I’ve been teaching consulting skills since the early 1980’s to both internal and external professionals. I have often asked participants, “What comes to your mind when you think of consultants?” Typically, the answers aren’t very flattering, words like: expensive, suits, PowerPoint decks, outsiders, seagulls, time tellers, and know-it-alls. Of course, as consultants, we want to be recognized as knowledgeable helpers, collaborators, and trusted advisors. Our goal is to add value to the organizations we serve.
I have found a collaborative consulting approach works best, as compared to the expert consulting approach used by most consultants. With collaboration, consultants focus on partnering with a client organization and figuring out how to use their expertise to supplement the organization’s resources and to match the needs of the situation.
Both the consultants and the organization share the responsibility of identifying issues followed by designing and implementing solutions. The consultants support the client so that when the time comes for the consultants to leave, the organization is fully engaged and owns the change. As a result, the change initiated by the consulting project is underway prior to the consultant’s departure.
The collaborative consulting process model below is pretty straightforward, similar to problem solving processes we have all used.
By using a collaborative consulting process, one of the biggest reported problems with the use of consultants can be reduced, if not fully eliminated. That problem is the low rate of successful implementation of consulting projects. With increased collaboration comes increased engagement and ownership. This directly translates into increased successful implementation.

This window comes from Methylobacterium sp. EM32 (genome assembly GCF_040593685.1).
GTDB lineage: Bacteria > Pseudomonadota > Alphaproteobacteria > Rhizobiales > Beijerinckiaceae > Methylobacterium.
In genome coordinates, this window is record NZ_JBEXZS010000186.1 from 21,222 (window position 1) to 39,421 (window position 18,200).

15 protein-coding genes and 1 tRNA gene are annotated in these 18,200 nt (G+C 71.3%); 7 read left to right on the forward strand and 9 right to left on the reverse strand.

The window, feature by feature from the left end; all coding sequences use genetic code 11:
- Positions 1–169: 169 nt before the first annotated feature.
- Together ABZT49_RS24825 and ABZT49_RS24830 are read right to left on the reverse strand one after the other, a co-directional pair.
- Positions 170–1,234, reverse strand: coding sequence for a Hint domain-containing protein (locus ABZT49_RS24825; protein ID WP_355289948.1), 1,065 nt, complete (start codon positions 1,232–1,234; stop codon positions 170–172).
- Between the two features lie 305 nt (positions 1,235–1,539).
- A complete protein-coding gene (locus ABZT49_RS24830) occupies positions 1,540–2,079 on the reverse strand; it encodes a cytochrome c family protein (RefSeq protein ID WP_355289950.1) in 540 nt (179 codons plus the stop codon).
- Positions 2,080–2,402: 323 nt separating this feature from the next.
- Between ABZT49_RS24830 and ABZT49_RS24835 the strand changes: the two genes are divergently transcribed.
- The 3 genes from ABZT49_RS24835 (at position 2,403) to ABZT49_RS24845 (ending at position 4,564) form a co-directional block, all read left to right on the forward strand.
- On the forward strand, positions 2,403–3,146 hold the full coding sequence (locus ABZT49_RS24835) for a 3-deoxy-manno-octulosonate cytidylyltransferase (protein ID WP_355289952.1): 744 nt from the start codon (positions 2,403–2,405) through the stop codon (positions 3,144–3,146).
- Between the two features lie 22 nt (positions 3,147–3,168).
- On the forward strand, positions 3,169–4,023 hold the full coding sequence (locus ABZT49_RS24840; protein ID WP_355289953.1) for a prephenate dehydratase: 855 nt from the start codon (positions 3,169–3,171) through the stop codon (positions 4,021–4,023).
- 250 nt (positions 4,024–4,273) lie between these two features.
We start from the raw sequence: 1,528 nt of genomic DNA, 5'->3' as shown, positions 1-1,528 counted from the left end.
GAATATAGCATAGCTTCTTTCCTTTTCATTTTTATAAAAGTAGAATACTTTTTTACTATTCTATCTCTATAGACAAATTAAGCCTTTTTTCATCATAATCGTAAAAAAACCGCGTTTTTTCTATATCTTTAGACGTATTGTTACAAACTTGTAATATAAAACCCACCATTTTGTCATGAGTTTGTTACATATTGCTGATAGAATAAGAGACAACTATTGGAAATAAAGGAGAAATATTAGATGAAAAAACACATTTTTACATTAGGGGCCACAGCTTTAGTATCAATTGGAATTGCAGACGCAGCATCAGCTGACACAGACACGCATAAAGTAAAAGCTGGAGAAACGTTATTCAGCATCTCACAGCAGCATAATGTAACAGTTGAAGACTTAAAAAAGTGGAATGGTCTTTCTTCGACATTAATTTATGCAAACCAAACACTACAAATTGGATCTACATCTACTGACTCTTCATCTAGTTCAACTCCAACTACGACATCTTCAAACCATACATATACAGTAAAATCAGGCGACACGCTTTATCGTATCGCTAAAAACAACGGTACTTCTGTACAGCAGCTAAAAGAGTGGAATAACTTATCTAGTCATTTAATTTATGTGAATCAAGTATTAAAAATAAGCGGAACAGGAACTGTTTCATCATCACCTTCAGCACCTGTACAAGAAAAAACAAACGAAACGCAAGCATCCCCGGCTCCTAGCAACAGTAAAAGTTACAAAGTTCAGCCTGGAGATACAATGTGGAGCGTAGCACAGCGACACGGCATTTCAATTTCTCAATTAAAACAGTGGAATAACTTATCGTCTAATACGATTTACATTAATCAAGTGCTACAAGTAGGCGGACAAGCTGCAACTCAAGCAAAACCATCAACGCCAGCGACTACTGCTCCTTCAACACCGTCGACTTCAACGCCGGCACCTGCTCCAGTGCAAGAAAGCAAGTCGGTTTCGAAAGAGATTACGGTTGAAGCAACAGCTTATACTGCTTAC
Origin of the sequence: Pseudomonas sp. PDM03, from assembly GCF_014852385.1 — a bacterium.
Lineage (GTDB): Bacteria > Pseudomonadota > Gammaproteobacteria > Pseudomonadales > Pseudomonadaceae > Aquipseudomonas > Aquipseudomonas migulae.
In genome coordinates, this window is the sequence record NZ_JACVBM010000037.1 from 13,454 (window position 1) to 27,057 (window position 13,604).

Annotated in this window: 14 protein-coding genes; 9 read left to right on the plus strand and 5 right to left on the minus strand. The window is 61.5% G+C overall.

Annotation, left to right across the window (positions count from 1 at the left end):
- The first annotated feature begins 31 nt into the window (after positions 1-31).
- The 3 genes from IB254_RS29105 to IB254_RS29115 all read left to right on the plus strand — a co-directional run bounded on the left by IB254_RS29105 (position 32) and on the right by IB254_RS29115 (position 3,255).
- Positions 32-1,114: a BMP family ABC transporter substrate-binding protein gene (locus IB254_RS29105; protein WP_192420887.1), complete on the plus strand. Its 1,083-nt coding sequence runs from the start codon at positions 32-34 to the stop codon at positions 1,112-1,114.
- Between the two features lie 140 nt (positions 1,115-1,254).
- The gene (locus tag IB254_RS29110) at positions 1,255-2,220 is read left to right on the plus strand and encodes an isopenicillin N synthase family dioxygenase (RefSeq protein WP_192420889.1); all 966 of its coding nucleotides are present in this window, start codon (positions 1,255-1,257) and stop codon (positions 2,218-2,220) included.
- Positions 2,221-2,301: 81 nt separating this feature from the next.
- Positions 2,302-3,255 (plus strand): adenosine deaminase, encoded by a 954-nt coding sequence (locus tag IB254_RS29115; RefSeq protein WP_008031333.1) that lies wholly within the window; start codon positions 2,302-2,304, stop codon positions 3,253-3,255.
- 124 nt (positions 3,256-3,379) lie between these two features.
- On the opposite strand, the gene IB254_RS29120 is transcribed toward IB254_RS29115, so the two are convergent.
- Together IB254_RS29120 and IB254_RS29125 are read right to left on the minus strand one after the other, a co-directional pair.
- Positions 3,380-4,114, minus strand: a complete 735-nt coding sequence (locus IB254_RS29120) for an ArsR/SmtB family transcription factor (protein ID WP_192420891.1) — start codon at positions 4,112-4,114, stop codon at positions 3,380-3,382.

How much collaboration is in your consulting approach?
- Who does most of the work?
- When the project is over, who owns the implementation?
- How active is the client organization during the project?
If the answers to these three questions do not suggest full collaboration, consider re-contracting to increase involvement, engagement, and participation. The collaboration will pay off in improved and smoother implementation, a higher degree of project success, and often, longer term relationships.
Nancy Brown-Johnston has worked in the field of training and organization development in many companies around the world, including General Motors, Saturn Corporation, the US Army, and Delphi Automotive Systems. Nancy co-founded and served as the director of Saturn Consulting Services (SCS), where she led the development of the SCS courses. She also managed the marketing and consulting services to more than 200 external customers, including Chevrolet, Opel, Saab, Delphi Automotive Systems, the U.S. Army, U.S.P.S., and Zeneca Ag Products.
The TripleWin Academy’s Professional Development Program provides theories, models and skill development in problem solving and collaborative consulting. For more information, see www.triplewin.ch
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